Gedara Wickramanayake and his wife arrived in Maryland from Sri Lanka six months ago, winners of a green-card lottery. He found a job making sandwiches at a Subway shop and was working to ply his trade from back home, heating and cooling work. They planned to start a family.
“They had their whole future set up,” his cousin Indunil Rajapakse said Sunday. “They thought if they came to America that there was a better chance of them having kids.”
Wickramanayake, 41, was gunned down walking home from the sandwich shop March 21. He was the second of two slaying victims in four days in the normally peaceful community of Olney, 10 miles north of the Capital Beltway.
Both men were remembered in services over the weekend.
About 200 mourners filled Hines-Rinaldi Funeral Home in Silver Spring on Sunday for Wickramanayake’s service. Seven Buddhist monks chanted as friends and family watched from Sri Lanka over Skype. (Police initially identified him as Punyasara W. Palkumbure Gedara, but a card distributed at the service was printed with his full name, Palkumbure Gedara Punyasara Wickramanayake.)
Wickramanayake’s wife sat amid family members in the front row. She wore a white blouse, white sweater and white skirt.
“I can’t believe he’s gone,” she repeated through tears. In a wood coffin decorated with red roses and white carnations, her husband’s body was dressed in a black suit, white shirt and striped tie.
“He had a way of making everyone happy when he walked in a room,” Rajapakse said during a visitation period. He loved to dance to Sri Lankan music and kept going after others tired. “He said it was good exercise,” Rajapakse said, adding that his cousin also enjoyed playing cricket on weekends.
Wickramanayake and his wife moved in with an aunt and uncle in Olney after arriving in the United States, family members said. At the Subway shop — where he landed his position after walking in, eating a sandwich and filling out an application — he spoke to colleagues in Hindi. It wasn’t his first language, but it made them feel comfortable, according to a co-worker.
Sometime before 4:20 p.m. last Monday, Wickramanayake was shot as he walked home from the Subway. He was about two blocks from his home. He died in a hospital a short time later.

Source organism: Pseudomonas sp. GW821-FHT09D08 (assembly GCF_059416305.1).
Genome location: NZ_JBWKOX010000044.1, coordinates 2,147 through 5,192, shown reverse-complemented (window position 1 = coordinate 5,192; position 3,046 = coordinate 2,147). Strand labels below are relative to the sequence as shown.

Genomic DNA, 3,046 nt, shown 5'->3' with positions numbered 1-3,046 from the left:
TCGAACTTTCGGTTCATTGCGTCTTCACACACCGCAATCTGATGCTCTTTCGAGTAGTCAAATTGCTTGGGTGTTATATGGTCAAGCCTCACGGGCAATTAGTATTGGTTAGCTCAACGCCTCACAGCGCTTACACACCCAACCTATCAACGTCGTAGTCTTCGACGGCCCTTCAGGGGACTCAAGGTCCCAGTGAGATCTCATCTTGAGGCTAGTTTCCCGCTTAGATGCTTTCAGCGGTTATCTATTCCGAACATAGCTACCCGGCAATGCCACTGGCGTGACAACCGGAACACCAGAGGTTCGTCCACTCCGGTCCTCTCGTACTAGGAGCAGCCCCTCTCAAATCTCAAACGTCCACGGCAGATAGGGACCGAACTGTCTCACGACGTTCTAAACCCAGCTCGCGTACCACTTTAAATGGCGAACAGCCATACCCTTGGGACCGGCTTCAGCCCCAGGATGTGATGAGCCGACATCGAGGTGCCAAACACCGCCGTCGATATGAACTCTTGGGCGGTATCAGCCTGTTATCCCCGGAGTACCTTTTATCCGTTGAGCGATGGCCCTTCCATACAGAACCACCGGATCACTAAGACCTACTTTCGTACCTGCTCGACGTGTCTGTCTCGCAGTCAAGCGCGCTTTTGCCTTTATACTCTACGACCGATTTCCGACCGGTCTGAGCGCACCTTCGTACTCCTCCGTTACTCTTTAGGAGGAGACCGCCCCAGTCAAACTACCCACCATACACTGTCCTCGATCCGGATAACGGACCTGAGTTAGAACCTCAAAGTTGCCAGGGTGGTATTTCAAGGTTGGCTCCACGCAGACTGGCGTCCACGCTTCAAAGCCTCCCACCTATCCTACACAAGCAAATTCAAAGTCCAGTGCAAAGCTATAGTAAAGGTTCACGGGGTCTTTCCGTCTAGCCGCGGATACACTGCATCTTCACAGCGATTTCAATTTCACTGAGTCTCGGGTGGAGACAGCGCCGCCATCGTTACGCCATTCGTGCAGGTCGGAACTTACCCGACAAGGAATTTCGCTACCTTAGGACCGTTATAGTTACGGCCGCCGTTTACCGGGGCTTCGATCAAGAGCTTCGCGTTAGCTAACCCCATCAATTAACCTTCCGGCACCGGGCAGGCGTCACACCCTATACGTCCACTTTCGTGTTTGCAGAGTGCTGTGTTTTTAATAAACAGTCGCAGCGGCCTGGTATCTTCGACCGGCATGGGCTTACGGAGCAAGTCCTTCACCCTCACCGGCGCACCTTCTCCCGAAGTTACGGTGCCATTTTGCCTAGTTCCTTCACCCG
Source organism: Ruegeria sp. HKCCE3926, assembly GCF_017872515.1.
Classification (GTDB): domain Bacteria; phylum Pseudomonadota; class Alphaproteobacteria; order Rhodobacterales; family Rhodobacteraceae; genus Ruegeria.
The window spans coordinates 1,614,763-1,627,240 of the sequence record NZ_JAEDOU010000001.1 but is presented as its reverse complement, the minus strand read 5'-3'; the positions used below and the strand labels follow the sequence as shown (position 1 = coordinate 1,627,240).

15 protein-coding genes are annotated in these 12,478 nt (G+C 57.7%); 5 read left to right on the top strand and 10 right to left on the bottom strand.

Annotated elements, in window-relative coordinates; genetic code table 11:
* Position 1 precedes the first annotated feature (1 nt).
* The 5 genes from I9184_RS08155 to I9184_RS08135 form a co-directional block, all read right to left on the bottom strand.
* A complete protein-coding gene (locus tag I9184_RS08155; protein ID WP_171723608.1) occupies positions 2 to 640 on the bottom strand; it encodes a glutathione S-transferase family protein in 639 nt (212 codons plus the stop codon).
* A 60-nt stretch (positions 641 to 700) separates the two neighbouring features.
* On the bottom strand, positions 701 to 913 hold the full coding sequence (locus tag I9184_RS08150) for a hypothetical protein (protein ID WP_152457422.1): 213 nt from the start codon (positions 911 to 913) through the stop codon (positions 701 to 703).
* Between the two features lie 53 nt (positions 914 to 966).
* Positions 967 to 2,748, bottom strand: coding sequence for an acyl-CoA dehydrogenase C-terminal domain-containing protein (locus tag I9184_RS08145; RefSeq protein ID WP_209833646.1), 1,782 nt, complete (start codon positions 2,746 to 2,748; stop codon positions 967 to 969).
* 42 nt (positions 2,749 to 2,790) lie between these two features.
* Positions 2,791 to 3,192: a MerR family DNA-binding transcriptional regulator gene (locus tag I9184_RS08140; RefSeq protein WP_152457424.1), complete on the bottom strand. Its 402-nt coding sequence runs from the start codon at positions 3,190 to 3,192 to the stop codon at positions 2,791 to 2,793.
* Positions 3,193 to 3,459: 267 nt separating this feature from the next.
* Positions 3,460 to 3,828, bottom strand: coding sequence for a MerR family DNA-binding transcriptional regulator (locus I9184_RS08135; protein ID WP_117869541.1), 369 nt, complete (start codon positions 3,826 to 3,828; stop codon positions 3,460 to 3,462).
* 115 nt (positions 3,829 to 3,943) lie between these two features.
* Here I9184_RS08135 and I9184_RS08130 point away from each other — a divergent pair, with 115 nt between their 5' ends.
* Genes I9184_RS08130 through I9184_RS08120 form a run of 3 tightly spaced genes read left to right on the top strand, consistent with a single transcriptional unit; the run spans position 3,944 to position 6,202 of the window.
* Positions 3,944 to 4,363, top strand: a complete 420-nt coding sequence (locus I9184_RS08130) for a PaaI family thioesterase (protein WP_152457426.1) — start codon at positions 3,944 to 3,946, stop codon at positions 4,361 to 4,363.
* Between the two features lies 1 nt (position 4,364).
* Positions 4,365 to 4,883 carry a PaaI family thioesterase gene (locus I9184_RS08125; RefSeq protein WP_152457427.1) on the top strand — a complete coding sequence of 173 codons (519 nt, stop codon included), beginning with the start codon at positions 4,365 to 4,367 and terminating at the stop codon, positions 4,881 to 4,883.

“He was sincere and from the heart in everything,” Rajapakse said. “He was like an older brother to us, and now he’s gone.”
Two days earlier, more than 100 people had gathered at the Muslim Community Center in Silver Spring to remember Nazir Ahmed, 81. The man accused in the killings of Ahmed and Wickramanayake, Rohan J. Goodlett, lived next door to Ahmed.
Ahmed, who was found slain in his second-floor bedroom March 18, was a fixture at the community center.
“Nazir wasn’t anybody’s relative here, but he was everyone’s brother,” said Azad Ejaz, a close friend.
Ahmed, who lived alone, arrived at the center daily, often walked laps around the grounds for exercise and went to prayer services. He’d then take a seat in the center and discuss the issues of the day with friends.
“I called them the McLaughlin Group,” said Ishtiaq Chughtai, another close friend.
During holidays, he was known for giving away 50-cent and $1 coins to others at the center. Family members and friends said the retired engineer required little — food; water, which he believed warded off ailments; and his family and friends.
“My father was a simple man, an elegant, educated man,” his son Arshad Nazir said Friday night.
Nazir recalled a telephone conversation with Ahmed in which he suggested that his father’s health was slipping and told him he should consider moving to the Seattle area to be with his wife and two sons. But his father didn’t want to leave his community at the Muslim center, Nazir said — and besides, he joked, he’d outlive his son anyway.
“I wish he had done that,” Arshad said Friday, his voice cracking.
Staff researchers Magda Jean-Louis and Madonna Lebling contributed to this report.